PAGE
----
As a Yoruba man I’m a title holder in Kaduna, says Prince Oye

Prince Oye Adeagbo is a Yoruba man and currently the President of Egbe Omo Oke Ogun Parapo North. He left Oyo State 41 years ago for Kano and later Kaduna . He shares his experiences with MUHAMMAD SABIU. Excerpts:

What is your background like?

My name is Prince Oye Adeagbo. A freeborn of Oke-Ogun. I came to the North about 41 years ago, that is in 1976. I stayed in Kano for 11 years before coming to Kaduna. I am currently the President of  Oke-Ogun Parapo North as well as the state chairman of Kaduna branch. The association was already existing before I came to the North. We have to commend our elders who came to the North before us and saw the wisdom in  forming the association. I have been a floor member since 1977 and rose through the ranks to where I am today.what is your background like?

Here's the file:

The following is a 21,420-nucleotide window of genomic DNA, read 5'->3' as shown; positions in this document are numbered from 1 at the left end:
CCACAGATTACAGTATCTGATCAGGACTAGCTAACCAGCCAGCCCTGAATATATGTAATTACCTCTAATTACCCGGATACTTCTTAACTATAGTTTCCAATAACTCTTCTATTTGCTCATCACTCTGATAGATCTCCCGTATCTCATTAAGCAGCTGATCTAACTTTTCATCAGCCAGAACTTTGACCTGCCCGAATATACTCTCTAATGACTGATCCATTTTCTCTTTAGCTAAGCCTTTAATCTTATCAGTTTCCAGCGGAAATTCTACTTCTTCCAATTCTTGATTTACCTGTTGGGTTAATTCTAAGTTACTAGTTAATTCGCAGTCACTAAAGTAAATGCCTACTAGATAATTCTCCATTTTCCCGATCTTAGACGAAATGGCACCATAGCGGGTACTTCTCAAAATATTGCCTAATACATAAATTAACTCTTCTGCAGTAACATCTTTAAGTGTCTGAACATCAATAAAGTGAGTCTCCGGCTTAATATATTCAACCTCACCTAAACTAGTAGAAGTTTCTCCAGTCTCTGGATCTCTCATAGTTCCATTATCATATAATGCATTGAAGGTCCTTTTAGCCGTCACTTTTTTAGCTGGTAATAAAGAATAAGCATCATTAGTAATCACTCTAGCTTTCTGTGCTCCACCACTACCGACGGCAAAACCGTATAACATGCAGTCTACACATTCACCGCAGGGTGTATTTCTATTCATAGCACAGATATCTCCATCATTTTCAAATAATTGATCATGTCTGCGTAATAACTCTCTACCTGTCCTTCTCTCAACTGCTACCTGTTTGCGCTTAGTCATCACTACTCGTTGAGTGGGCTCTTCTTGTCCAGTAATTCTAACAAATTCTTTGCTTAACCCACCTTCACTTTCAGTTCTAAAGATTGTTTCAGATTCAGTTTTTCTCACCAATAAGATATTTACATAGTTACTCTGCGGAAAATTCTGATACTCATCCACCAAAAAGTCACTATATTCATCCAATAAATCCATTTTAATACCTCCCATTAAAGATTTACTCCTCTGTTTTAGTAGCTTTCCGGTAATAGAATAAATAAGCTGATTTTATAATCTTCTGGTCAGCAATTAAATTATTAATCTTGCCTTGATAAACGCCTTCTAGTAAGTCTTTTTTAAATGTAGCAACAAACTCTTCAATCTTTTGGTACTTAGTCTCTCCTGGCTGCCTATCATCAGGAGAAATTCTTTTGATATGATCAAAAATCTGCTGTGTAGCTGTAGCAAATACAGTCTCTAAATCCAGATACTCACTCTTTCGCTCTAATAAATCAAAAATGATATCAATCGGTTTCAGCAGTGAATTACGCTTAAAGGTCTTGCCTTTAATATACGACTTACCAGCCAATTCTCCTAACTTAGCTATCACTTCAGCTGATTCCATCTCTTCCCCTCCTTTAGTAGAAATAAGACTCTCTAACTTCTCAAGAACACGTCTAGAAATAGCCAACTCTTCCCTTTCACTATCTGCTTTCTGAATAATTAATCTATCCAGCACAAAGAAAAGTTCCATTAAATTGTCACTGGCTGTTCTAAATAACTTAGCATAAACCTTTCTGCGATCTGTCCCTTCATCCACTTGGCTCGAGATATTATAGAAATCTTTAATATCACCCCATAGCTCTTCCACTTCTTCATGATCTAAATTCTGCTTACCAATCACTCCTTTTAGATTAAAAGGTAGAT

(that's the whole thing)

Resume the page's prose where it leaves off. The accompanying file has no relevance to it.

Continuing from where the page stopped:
How did you find yourself in the North?  Was it by accident?

Well, to God be the glory, I came to the North by accident because many people came to the North by transfer, some came for trading  while others came to look for jobs. To God be the glory, I came to the North on health grounds and to God be the glory within three months that I came my health was restored. So, since then I have stayed in the North. The only thing I will say is that I remain grateful to God.

 

Having been in the North for over four decades how can you describe the North then and now?

Going down the memory lane, there are some memories one does not like to recall. For instance, there was no way you could buy a tin of Peak milk for N2. Then we used to soak gari with a tin of peak milk. We poured the entire milk  inside the soaked gari. But in the Nigeria of today, not even in the North, I think the cheapest tin of milk is N150. So, as it is today, we can only give thanks to God for whatever situation we find ourselves in, at least for sparing our lives. I am hopeful that everything will be better.